Tuesday, April 03, 2007

Observation



Nothing exists until or unless it is observed. An artist is making something exist by observing it. And his hope for other people is that they will also make it exist by observing it. I call it "creative observation." Creative viewing.

William S. Burroughs

People ask how to draw and its never an easy thing to explain. Everyone has in them the ability to draw, but the ability to observe is difficult to explain. I was drawing a chimp's hand today and explaining to the person what I was seeing and how interesting it was. They didn't understand and I could see I lost them the further I got into the subject and the drawing.

Artists often look at things differently. I saw a television program that showed old communities in Newfoundland long abandoned or resettled. Buildings slowly decaying and nature reclaiming the land for itself again. I asked 'what do you see?[ The answer was a quiet setting near the sea. In my mind, I saw possibilities for drawing, focal points, light and shade. I listed colours that I would use as scenes flashed in front of my eyes. I saw something very different. Why do some see the details and others do not? Is it training, the level of interest, ability, habit? Perhaps a combination of all of the above.

This is a quick sketch for an oil painting that I will start soon. Yes, I know I keep putting it off, but I will do it. My sketches end up on the trashiest paper - anything from napkins to envelopes to newspaper. However, I believe getting the idea down is more important than the support at that point.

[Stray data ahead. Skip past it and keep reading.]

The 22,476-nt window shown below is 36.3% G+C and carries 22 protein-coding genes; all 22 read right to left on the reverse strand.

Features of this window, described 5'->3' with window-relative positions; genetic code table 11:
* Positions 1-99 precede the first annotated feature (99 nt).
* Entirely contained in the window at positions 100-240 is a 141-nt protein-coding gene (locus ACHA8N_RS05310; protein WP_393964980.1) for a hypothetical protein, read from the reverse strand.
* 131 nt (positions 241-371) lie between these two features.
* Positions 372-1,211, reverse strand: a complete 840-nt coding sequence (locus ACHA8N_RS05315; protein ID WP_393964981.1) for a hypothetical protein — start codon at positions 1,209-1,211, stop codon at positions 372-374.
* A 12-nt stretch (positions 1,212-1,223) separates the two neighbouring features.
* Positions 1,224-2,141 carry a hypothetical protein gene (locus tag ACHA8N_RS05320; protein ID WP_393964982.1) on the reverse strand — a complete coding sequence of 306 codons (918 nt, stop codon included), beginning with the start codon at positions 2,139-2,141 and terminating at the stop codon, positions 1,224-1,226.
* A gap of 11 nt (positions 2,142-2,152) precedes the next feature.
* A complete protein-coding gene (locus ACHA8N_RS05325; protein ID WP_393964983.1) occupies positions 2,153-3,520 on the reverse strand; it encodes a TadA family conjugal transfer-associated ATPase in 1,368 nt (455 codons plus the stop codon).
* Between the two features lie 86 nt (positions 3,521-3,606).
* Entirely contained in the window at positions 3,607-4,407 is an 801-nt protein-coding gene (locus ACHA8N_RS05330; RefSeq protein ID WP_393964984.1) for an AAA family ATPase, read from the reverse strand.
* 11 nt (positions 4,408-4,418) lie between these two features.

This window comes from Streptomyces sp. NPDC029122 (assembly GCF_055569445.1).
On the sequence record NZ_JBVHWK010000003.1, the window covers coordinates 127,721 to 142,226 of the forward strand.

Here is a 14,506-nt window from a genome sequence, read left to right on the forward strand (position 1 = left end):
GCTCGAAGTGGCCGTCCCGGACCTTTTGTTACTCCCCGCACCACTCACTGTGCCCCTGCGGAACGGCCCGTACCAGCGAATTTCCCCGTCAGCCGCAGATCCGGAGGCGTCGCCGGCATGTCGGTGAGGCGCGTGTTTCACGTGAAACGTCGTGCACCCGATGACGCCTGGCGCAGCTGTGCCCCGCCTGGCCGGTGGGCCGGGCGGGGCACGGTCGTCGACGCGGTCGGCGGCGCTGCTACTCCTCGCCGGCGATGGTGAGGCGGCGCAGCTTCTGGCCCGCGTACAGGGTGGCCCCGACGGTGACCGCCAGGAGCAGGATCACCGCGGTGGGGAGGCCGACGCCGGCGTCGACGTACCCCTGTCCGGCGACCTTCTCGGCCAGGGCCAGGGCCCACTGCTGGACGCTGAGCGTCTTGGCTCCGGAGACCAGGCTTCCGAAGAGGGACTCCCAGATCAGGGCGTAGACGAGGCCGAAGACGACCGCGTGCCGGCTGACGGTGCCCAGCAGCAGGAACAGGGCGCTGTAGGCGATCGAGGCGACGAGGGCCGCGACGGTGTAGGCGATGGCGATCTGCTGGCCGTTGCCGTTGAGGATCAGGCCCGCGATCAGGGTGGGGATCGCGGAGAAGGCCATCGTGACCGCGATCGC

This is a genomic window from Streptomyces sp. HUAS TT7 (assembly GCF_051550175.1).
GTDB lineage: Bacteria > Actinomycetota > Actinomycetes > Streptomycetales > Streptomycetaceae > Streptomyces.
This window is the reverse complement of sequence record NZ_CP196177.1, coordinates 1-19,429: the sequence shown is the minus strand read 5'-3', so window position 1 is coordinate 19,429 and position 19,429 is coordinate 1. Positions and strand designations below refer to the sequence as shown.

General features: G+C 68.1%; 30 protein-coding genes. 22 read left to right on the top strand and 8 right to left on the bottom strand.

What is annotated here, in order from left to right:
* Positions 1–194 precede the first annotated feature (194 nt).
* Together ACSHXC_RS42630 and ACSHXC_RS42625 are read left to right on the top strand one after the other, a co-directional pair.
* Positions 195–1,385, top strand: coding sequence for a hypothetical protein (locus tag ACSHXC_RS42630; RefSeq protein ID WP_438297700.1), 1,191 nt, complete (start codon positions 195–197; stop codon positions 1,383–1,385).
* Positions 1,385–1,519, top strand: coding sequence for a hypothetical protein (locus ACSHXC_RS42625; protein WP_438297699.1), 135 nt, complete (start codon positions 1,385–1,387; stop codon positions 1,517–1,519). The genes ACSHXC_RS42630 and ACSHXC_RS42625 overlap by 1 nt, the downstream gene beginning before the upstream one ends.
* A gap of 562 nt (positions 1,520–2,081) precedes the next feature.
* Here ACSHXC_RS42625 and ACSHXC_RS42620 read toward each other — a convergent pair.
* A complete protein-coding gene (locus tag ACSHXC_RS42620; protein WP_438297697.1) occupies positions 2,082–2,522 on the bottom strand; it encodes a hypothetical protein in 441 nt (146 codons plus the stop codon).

4 comments:

Rose Welty said...

Jeanette,

I've been admiring your work for a while. Your work is an inspiration and your writing is an encouragement - you seem a very normal, nice person. This morning when I read your thoughts on observation, I whole-heartedly agreed. Interestingly, the same thing happens in other places. My husband is a philosopher and he sees things in newspaper articles or editorials that I never see. He has quite a different experience when he reads something than I do reading the same thing. I think it starts with inclination, continues with training, and turns into habit. Anyway, thanks again for your great blog!

Sara said...

My personal take on how I see things: I'm not going to generalize and say all artists see the same way or are sentimental or not. My husband is an artist too and we see things very, very differently.

To me, when I see I break things down into shapes, parts, light, volume instantly and out of habit. Sentimentality and wonder are also instantly added to the mix. My appreciation of seeing something is a mixture of my training, my sentimentality, and my ability to apply my training to objects to help me understand more fully why a thing is more beautiful or poignant than the sum of it's parts.

I believe that untrained people lack the ability to see the marvelous detail it takes to make a thing and so only walk away with a vague impression or feeling. Just like some trained people sometimes lack the sentimentality needed to see wonder in many things.

Good post.

Jeanette said...

Rose, welcome to my blog, I'm pleased that you are enjoying it. There are a number of elements that make individuals see, hear or experience the world in different ways. I'm glad that my ability to see provides me with pleasure and a neverending sense of discovery.

Sara, I agree with you. The untrained person does not see the same level of detail and just scans over it, taking it in as a whole. I always say that I never really see something until I draw it. Then it always amazes me when I do find the details. Thanks for taking the time to comment.

Robin Neudorfer said...

I have come to the realization as an artist that I can choose to see what I want. I use to see things in terms of form. I was greatly interested in how things are made and designed. Not that this has gone away, but it has been put on the second shelf as color and light play a huge roll in how I see things today. So once again I think it is a matter of choices.

I look forward to what you have begun to touch on here. The fact that there is a wealth of opportunity in your environment to capture. That which is unique and far too quickly changing.